The potential for bias in algorithms that could be used in local government and the justice system is to be investigated by a government advisory body.
The Centre for Data Ethics and Innovation (CDEI) is to examine the risk of human bias which could influence the data used to help algorithms and artificial intelligence (AI) make decisions, the Government has announced.
It will work with the Cabinet Office’s race disparity unit as part of its investigation.
Culture Secretary Jeremy Wright said the safe use of technology was a crucial part of its development within different industries.
“Technology is a force for good and continues to improve people’s lives but we must make sure it is developed in a safe and secure way,” he said.
“Our Centre for Data Ethics and Innovation has been set up to help us achieve this aim and keep Britain at the forefront of technological development.
“I’m pleased its team of experts is undertaking an investigation into the potential for bias in algorithmic decision-making in areas including crime, justice and financial services.
“I look forward to seeing the centre’s future recommendations to help make sure we maximise the benefits of these powerful technologies for society.”
The CDEI said algorithms could be used to help make decisions in sectors such as recruitment and financial services, but an investigation is needed to improve the transparency and fairness of such decisions.
It suggests that AI could be used to screen CVs and shortlist candidates in recruitment, but warns of existing reports which have suggested such technology has inadvertently exacerbated gender bias.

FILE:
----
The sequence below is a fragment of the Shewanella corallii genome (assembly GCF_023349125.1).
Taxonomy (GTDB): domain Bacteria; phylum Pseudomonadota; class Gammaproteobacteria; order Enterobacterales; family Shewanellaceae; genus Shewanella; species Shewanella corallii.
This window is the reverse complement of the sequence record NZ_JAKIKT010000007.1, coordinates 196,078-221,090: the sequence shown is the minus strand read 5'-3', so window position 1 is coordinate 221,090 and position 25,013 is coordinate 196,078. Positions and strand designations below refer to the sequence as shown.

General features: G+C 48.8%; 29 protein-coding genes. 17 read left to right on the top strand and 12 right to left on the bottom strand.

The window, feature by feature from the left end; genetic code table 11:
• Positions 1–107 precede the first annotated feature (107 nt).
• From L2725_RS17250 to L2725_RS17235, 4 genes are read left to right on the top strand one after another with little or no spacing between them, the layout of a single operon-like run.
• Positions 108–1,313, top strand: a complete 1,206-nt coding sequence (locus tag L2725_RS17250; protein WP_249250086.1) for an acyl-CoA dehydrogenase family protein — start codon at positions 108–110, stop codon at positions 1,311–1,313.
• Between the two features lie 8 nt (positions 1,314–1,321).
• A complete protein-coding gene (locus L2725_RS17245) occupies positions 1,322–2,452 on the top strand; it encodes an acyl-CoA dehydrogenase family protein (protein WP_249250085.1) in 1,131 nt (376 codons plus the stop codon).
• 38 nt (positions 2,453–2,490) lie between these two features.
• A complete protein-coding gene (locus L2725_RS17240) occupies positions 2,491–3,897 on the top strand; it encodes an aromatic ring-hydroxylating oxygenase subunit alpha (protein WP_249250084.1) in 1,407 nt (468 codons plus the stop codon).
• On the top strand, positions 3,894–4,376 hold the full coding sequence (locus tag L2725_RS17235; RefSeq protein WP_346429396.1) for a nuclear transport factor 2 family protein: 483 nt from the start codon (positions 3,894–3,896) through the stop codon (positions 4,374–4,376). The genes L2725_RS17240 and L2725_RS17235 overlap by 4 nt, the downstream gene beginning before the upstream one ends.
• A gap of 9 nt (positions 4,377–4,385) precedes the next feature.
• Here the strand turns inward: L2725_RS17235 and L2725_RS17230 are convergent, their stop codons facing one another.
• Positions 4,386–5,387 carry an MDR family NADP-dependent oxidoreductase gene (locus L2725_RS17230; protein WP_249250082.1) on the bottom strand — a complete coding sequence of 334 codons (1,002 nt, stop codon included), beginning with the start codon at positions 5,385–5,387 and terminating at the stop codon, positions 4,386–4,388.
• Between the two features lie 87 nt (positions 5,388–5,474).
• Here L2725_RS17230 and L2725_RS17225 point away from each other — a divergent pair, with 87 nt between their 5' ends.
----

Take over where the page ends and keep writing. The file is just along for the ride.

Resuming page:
Roger Taylor, chairman of the CDEI said: “The centre is focused on addressing the greatest challenges and opportunities posed by data-driven technology.
“These are complex issues and we will need to take advantage of the expertise that exists across the UK and beyond.
“If we get this right, the UK can be the global leader in responsible innovation.
“We want to work with organisations so they can maximise the benefits of data-driven technology and use it to ensure the decisions they make are fair.
“As a first step, we will be exploring the potential for bias in key sectors where the decisions made by algorithms can have a big impact on people’s lives.
“I am delighted that the centre is today publishing its strategy setting out our priorities.”
Artificial intelligence is becoming increasingly prominent in everyday life and is already built into most modern smartphones as well as powering smart assistants such as Amazon’s Alexa and Apple’s Siri.